Insider threat is quite a big deal when it comes to keeping data secure and has business executives on edge. A study by the Ponemon Institute found that although insider leaks and attacks continue to multiply, 58% of IT operations and security managers believe their organizations are unnecessarily granting access to individuals beyond their roles and responsibilities. Furthermore, 91% predict that the risk of insider threats will continue to grow or stay the same.
This first glance into insider threats immediately tells us that one of the ways CIOs and CEOs can work on reducing these types of security risks is by thoroughly evaluating the type of access they are granting to staff.
Even though it may seem like a good idea to provide additional access to some employees because their roles might expand from time to time, when approximately 70% of IT operations and security managers find that it is “very likely” or “likely” that privileged users believe they are empowered to access all the information they can view and that nearly 70% also believe users access sensitive or confidential data simply out of curiosity, there is an obvious problem.
Tip 1 Insider Threats: Think through who you are granting access to and to what extent.
Add to this information the fact that more than 40% of IT operations and security managers agree that malicious insiders would use social engineering to obtain privileged user access rights and only around half of organizations say they have the capability to effectively monitor their privileged user activities.
- The exact number from the study: 43% of commercial and 51% of federal organizations today said they have the capability to effectively monitor their privileged user activities.
While a network can be more effectively monitored with the right security tools and expert security team, employees are a bit more complex. There’s a level of privacy you need to respect, not to mention that you can’t keep eyes on them 24/7. The human element is one of the reasons why BYOD is such an issue within organizations.
What businesses need to do is spend more time educating staff on data security, making them aware of risks, providing them with training and giving them solutions to problems or questions they may have on security and risk management. Businesses also need to revisit their information security plans and procedures if they have them; if they don’t, they need to get started on them.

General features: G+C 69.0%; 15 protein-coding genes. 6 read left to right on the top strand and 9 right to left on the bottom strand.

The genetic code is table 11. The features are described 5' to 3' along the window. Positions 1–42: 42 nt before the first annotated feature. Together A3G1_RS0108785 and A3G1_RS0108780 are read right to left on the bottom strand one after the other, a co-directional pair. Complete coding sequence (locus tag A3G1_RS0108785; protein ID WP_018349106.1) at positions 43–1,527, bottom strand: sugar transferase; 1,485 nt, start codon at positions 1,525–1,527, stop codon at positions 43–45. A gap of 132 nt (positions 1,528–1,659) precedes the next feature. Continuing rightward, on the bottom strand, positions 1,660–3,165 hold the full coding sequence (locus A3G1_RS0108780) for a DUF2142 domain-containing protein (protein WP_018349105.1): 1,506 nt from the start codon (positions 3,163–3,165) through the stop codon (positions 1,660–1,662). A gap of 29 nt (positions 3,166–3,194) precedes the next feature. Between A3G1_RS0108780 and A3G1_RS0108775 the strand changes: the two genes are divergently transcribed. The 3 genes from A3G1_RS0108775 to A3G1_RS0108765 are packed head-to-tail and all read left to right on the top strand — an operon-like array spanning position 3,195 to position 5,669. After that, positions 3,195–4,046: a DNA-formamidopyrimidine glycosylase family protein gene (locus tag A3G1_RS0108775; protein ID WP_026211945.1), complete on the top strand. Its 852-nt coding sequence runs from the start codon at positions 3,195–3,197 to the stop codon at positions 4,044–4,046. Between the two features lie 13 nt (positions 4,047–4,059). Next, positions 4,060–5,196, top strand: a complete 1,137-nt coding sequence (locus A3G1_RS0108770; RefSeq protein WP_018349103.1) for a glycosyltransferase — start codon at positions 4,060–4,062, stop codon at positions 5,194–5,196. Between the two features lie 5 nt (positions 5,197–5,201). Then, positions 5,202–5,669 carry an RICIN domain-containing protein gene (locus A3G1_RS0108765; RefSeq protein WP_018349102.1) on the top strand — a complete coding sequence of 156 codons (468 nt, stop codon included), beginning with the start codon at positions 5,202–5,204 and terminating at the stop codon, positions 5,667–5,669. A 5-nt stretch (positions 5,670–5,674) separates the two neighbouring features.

The fact that only 10% or less of an organization’s budget is dedicated to addressing the significant challenges in monitoring privileged user’s activities is a sign that companies are not investing in the needed elements to close the human vulnerability gap that brings about insider threats.
Tip 2 Insider Threats: You can’t monitor the human element with security tools; you need to train staff, create awareness and set up appropriate plans and procedures.
Something else needs to be said about security tools or better yet, the deficiencies these tools are showing. The study found that a significant number of organizations are using existing cybersecurity tools to combat insider threats, instead of more targeted technologies.
- 48% of commercial and 52% of federal organizations use a SIEM to determine if an action is an insider threat.
In addition to 60% of these tools yielding too many false positives, both commercial (63%) and federal (75%) organizations lack the necessary contextual information required to prevent insider threats from happening. It’s only normal that businesses adapt security technologies to help in some areas of managing risks, but the reason why a security posture based on technology alone fails, is because technology can’t do it all or see it all. Actually, security devices and software solutions have a number of their own vulnerabilities.
Tip 3 Insider Threats: Data security and reducing insider threats requires more than technology; you have to implement a holistic security posture if you want to get ahead of your risks.
As long as you have a clear idea on where your security stands and what the next steps are moving forward to handle insider threats in a way that reduces risks for your business, you’re on a good path. However, seeing the data in this study, as well as other studies, at least half of organizations are finding a multitude of challenges with the number of security risks they are facing in this digital era.
There’s a major security skill gap when it comes to filling CIO roles and sometimes a lack of experience by the security team businesses do have on board. Give us a call to see where your information security stands, if you are in a rocky position.
We’re here to help! Schedule your free infosec consultation so that we can get your data security needs met and get you ahead of your risks.
Photo courtesy of iQoncept